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VENUE: Westminster TBC
Author, Spotting The Signs
Founder, Families for Life
Co-founder, Tadris Consultants
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Many of those who have travelled from the United Kingdom to join terrorist organisations in Syria and Iraq had recent connections to higher education, or were students at the time of travel. These individuals pose a potential risk to the UK, as those who have fought or trained abroad have been disproportionately involved in the most serious Islamist terrorist offences in the UK, and may continue to recruit vulnerable individuals.
The Henry Jackson Society is delighted to invite you to an event to launch our latest report: Spotting The Signs of Extremism: Identifying Vulnerability to Radicalisation Among Students. Our speakers will be Emma Webb, author of the report; Nicola Benyahia, who tragically lost her son to ISIS extremism in Syria; and Sean Arbuthnot, an expert in counter-extremism and the PREVENT strategy. They will address vital questions of how to protect Britain’s vulnerable young people from being sucked into extremism, what support we can offer families and how to address this worrying trend.
Emma Webb is a Research Fellow at the Henry Jackson Society focusing on European and domestic terrorism and Islamism. She recently co-authored An Enduring Threat: Europe’s Islamist Terror Networks Then and Now, the first major comparison of al-Qaeda’s European networks in the early 2000s with the Islamic State networks behind the Paris and Brussels attacks. Emma has spoken on national and regional radio on issues relating to the threat level facing the UK, recent terror attacks in Europe and radicalisation, and has written for the Spectator, the Independent and the Telegraph. She holds an MA in Jewish Studies from King’s College London and a BA in Theological and Religious Studies from Trinity College, Cambridge.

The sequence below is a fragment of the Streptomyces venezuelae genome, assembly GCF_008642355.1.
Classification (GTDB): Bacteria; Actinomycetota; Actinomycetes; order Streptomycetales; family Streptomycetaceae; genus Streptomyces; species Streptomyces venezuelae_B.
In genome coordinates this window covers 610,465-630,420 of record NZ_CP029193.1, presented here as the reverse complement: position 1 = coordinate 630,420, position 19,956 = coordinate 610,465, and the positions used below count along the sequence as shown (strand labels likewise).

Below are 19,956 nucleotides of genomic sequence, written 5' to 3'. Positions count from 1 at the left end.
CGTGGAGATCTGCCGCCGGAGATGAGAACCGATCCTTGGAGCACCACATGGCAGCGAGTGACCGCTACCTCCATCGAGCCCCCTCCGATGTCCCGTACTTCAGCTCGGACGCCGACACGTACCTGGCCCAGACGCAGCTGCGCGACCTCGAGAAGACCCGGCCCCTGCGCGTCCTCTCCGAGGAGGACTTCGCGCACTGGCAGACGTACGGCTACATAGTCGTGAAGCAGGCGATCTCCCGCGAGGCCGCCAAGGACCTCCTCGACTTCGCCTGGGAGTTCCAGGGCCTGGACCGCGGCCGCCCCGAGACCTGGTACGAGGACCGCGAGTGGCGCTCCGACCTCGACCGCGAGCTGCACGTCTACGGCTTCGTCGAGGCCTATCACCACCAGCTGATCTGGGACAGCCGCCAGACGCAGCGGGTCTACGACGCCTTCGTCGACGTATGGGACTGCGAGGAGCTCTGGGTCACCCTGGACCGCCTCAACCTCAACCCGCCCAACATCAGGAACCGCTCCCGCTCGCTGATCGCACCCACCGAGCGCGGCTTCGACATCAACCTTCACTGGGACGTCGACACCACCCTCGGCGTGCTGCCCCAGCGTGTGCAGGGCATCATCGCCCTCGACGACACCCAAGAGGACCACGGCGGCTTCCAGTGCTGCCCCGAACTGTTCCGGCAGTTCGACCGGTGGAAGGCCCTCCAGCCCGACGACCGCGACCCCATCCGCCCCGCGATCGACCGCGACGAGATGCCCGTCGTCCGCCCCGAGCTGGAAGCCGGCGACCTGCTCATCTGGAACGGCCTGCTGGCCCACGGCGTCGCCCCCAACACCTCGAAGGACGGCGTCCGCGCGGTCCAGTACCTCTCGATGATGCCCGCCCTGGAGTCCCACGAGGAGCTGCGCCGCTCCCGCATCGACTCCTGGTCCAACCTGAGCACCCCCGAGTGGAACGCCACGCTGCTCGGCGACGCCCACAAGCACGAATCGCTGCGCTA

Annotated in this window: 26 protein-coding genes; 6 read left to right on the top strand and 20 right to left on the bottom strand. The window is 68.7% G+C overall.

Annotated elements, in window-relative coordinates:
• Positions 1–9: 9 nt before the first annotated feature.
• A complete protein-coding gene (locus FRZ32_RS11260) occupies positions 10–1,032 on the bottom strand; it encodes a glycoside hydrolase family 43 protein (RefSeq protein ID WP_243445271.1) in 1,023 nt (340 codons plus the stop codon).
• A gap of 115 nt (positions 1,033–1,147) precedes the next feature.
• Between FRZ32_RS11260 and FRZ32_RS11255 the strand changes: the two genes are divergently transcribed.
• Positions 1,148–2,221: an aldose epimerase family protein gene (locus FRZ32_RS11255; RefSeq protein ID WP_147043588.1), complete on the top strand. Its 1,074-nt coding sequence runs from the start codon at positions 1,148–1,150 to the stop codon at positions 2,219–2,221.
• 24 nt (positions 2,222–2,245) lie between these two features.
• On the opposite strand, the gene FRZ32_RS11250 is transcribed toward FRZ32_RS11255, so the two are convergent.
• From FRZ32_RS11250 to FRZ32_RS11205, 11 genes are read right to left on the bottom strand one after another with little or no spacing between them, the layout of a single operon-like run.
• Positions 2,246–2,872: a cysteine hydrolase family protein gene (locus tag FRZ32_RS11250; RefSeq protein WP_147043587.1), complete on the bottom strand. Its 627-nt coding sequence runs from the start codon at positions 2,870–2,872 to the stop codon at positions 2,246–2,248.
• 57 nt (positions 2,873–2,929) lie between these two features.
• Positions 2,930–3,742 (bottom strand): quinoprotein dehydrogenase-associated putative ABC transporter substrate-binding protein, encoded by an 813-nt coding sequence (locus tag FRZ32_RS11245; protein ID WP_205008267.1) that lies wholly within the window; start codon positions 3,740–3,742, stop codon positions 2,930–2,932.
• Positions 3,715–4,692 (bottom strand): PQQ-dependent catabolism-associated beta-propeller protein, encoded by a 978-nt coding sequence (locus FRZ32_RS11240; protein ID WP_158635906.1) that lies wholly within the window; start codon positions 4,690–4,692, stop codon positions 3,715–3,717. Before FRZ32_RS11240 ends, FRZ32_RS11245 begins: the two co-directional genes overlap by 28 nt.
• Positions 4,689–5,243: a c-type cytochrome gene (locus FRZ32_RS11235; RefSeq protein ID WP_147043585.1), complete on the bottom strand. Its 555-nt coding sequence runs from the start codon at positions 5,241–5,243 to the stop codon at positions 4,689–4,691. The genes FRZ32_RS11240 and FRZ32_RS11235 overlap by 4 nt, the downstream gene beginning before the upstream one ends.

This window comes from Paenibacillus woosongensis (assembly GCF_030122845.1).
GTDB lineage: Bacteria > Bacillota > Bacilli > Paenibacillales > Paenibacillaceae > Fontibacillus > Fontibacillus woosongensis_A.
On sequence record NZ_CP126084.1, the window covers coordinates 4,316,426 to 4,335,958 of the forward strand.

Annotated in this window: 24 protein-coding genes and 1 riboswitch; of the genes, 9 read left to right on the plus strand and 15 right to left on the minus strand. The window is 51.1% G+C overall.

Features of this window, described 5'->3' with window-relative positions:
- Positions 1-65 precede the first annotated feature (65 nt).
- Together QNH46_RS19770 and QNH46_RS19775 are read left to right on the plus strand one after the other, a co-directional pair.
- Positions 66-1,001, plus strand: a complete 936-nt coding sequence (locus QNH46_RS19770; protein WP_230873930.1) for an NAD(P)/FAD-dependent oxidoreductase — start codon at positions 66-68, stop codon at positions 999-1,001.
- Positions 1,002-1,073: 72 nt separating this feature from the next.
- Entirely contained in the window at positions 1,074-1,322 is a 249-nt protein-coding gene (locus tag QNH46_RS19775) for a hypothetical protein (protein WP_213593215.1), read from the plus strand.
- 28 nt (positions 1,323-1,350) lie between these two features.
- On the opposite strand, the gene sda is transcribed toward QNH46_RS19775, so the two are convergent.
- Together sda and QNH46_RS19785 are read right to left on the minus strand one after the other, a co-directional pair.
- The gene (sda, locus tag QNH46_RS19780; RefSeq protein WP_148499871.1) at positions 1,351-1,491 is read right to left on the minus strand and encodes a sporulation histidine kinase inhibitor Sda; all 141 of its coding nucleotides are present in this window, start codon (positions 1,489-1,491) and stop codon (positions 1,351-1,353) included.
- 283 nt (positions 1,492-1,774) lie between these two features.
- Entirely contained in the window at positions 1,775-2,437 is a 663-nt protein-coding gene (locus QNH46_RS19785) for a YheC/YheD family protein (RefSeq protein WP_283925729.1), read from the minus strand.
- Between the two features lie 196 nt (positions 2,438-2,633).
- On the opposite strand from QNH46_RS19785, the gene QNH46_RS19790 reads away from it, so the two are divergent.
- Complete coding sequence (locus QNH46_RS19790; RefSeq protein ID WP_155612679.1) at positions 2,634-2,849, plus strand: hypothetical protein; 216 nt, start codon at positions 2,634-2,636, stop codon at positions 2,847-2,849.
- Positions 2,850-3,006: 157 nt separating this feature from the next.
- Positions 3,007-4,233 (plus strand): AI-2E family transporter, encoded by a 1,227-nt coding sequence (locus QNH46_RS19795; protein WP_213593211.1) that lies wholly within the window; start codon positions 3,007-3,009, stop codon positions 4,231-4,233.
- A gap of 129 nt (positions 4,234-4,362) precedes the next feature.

Nicola Benyahia is a fully qualified counsellor with specific experience in mental health and counselling young people. As a mother personally affected by the impact of violent radicalisation processes in her own family, she decided to give her own experiences a voice and recently stepped forward for other families sharing similar problems. Following the death of her son in Syria in 2015, she founded a counselling organisation, ‘Families For Life’, which aims to support families through the psychological and counter-radicalisation process. She hopes, through her organisation, to support and empower families to combat the shame of radicalisation and provide them with a platform for their voices to be heard. She continues to speak and present at various international events and hopes in her continued efforts and work to create a humanistic understanding of violent extremism, and to begin to provide genuine opportunities for families to engage and participate in future policy making.